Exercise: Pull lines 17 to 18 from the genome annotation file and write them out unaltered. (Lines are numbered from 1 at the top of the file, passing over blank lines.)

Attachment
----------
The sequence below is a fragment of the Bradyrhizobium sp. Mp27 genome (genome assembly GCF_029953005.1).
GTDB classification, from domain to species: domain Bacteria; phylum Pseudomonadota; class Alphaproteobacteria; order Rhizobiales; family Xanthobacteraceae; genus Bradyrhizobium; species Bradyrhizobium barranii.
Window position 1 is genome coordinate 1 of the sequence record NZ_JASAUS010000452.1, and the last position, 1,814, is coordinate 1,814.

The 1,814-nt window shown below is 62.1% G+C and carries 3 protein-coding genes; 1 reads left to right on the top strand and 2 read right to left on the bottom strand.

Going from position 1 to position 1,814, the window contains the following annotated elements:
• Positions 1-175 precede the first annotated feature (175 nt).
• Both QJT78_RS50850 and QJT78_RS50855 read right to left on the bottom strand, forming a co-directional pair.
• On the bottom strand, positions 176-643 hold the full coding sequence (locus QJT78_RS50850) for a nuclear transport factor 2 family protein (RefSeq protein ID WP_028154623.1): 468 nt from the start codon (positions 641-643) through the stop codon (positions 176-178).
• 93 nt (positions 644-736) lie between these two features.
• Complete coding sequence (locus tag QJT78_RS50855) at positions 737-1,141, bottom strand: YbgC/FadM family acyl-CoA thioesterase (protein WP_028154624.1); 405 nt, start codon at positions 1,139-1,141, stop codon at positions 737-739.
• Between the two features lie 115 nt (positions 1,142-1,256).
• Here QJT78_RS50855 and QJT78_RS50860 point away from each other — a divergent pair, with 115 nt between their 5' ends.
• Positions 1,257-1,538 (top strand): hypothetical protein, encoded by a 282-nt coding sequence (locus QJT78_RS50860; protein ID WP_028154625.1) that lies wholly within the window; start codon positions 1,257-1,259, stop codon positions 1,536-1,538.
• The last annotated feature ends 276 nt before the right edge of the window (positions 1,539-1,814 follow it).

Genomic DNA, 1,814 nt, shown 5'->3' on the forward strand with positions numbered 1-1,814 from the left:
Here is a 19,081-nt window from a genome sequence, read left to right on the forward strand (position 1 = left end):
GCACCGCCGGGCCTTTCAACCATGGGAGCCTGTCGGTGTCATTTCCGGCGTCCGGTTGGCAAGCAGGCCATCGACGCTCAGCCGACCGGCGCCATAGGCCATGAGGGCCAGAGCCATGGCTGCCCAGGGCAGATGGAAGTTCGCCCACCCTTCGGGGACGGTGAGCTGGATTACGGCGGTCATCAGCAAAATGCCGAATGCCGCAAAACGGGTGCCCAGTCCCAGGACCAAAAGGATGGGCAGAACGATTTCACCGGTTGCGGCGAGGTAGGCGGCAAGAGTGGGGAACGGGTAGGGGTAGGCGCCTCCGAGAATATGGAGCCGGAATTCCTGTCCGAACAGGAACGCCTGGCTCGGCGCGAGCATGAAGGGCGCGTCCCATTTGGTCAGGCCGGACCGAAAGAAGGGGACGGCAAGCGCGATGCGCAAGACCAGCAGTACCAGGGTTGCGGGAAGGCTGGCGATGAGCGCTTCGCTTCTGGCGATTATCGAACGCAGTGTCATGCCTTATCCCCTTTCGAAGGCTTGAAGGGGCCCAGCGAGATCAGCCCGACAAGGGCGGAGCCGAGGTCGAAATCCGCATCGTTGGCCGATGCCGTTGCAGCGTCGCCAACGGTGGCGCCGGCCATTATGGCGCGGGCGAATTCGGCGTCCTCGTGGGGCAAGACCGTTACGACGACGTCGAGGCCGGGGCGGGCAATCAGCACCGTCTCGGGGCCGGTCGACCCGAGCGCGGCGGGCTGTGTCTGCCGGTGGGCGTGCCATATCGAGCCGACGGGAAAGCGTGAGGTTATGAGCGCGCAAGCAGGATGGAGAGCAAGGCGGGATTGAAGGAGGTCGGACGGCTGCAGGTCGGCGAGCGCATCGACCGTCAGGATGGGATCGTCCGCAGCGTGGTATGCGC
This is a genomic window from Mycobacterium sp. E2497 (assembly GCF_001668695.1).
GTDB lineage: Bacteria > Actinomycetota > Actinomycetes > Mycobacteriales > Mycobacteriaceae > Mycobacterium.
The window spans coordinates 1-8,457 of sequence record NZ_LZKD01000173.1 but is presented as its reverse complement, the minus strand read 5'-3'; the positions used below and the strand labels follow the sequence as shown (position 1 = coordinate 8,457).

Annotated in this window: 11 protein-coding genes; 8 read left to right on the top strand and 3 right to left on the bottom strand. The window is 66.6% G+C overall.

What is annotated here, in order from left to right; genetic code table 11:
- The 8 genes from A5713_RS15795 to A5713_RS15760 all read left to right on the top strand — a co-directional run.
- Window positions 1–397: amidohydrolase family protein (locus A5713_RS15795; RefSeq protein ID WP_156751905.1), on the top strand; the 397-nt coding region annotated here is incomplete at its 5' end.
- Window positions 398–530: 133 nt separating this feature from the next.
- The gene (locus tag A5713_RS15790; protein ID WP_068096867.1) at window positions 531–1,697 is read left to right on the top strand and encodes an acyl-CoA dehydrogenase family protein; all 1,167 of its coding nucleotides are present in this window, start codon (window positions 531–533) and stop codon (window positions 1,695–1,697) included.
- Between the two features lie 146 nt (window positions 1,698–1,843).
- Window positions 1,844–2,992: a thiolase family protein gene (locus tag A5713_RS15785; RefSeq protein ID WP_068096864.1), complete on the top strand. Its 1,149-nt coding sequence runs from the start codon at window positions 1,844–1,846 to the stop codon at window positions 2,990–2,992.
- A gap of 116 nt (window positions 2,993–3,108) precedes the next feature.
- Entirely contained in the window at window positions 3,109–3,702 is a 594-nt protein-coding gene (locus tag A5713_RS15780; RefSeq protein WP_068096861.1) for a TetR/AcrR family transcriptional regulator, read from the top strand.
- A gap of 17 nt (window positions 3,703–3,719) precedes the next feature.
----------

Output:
GCACCGCCGGGCCTTTCAACCATGGGAGCCTGTCGGTGTCATTTCCGGCGTCCGGTTGGCAAGCAGGCCATCGACGCTCAGCCGACCGGCGCCATAGGCCATGAGGGCCAGAGCCATGGCTGCCCAGGGCAGATGGAAGTTCGCCCACCCTTCGGGGACGGTGAGCTGGATTACGGCGGTCATCAGCAAAATGCCGAATGCCGCAAAACGGGTGCCCAGTCCCAGGACCAAAAGGATGGGCAGAACGATTTCACCGGTTGCGGCGAGGTAGGCGGCAAGAGTGGGGAACGGGTAGGGGTAGGCGCCTCCGAGAATATGGAGCCGGAATTCCTGTCCGAACAGGAACGCCTGGCTCGGCGCGAGCATGAAGGGCGCGTCCCATTTGGTCAGGCCGGACCGAAAGAAGGGGACGGCAAGCGCGATGCGCAAGACCAGCAGTACCAGGGTTGCGGGAAGGCTGGCGATGAGCGCTTCGCTTCTGGCGATTATCGAACGCAGTGTCATGCCTTATCCCCTTTCGAAGGCTTGAAGGGGCCCAGCGAGATCAGCCCGACAAGGGCGGAGCCGAGGTCGAAATCCGCATCGTTGGCCGATGCCGTTGCAGCGTCGCCAACGGTGGCGCCGGCCATTATGGCGCGGGCGAATTCGGCGTCCTCGTGGGGCAAGACCGTTACGACGACGTCGAGGCCGGGGCGGGCAATCAGCACCGTCTCGGGGCCGGTCGACCCGAGCGCGGCGGGCTGTGTCTGCCGGTGGGCGTGCCATATCGAGCCGACGGGAAAGCGTGAGGTTATGAGCGCGCAAGCAGGATGGAGAGCAAGGCGGGATTGAAGGAGGTCGGACGGCTGCAGGTCGGCGAGCGCATCGACCGTCAGGATGGGATCGTCCGCAGCGTGGTATGCGC
This is a genomic window from Mycobacterium sp. E2497 (assembly GCF_001668695.1).